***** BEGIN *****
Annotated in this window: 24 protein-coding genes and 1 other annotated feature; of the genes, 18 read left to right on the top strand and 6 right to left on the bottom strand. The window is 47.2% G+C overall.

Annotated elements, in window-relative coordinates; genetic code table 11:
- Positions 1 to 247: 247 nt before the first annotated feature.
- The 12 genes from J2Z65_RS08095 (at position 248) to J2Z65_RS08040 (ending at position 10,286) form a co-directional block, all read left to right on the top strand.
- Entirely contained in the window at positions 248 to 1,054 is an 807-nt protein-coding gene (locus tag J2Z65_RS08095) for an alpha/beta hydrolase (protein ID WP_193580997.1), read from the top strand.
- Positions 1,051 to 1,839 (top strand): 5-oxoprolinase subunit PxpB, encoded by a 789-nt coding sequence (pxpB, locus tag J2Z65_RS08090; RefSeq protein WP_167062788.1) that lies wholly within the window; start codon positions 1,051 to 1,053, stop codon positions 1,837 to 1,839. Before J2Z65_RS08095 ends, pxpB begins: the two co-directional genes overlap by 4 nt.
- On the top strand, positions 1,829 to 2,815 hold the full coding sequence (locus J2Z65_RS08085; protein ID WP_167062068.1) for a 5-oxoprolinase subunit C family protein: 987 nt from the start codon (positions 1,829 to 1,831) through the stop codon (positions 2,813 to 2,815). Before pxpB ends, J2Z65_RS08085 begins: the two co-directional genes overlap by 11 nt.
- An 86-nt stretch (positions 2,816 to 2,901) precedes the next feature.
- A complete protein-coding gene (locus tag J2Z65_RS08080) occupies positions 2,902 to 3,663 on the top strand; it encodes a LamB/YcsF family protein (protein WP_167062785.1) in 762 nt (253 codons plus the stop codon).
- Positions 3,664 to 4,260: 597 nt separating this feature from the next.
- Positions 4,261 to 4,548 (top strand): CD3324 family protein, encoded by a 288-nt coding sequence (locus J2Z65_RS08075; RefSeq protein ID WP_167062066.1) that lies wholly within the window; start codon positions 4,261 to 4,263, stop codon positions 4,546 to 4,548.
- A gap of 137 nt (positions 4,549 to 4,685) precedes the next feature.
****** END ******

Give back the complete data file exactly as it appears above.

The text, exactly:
Annotated in this window: 24 protein-coding genes and 1 other annotated feature; of the genes, 18 read left to right on the top strand and 6 right to left on the bottom strand. The window is 47.2% G+C overall.

Annotated elements, in window-relative coordinates; genetic code table 11:
- Positions 1 to 247: 247 nt before the first annotated feature.
- The 12 genes from J2Z65_RS08095 (at position 248) to J2Z65_RS08040 (ending at position 10,286) form a co-directional block, all read left to right on the top strand.
- Entirely contained in the window at positions 248 to 1,054 is an 807-nt protein-coding gene (locus tag J2Z65_RS08095) for an alpha/beta hydrolase (protein ID WP_193580997.1), read from the top strand.
- Positions 1,051 to 1,839 (top strand): 5-oxoprolinase subunit PxpB, encoded by a 789-nt coding sequence (pxpB, locus tag J2Z65_RS08090; RefSeq protein WP_167062788.1) that lies wholly within the window; start codon positions 1,051 to 1,053, stop codon positions 1,837 to 1,839. Before J2Z65_RS08095 ends, pxpB begins: the two co-directional genes overlap by 4 nt.
- On the top strand, positions 1,829 to 2,815 hold the full coding sequence (locus J2Z65_RS08085; protein ID WP_167062068.1) for a 5-oxoprolinase subunit C family protein: 987 nt from the start codon (positions 1,829 to 1,831) through the stop codon (positions 2,813 to 2,815). Before pxpB ends, J2Z65_RS08085 begins: the two co-directional genes overlap by 11 nt.
- An 86-nt stretch (positions 2,816 to 2,901) precedes the next feature.
- A complete protein-coding gene (locus tag J2Z65_RS08080) occupies positions 2,902 to 3,663 on the top strand; it encodes a LamB/YcsF family protein (protein WP_167062785.1) in 762 nt (253 codons plus the stop codon).
- Positions 3,664 to 4,260: 597 nt separating this feature from the next.
- Positions 4,261 to 4,548 (top strand): CD3324 family protein, encoded by a 288-nt coding sequence (locus J2Z65_RS08075; RefSeq protein ID WP_167062066.1) that lies wholly within the window; start codon positions 4,261 to 4,263, stop codon positions 4,546 to 4,548.
- A gap of 137 nt (positions 4,549 to 4,685) precedes the next feature.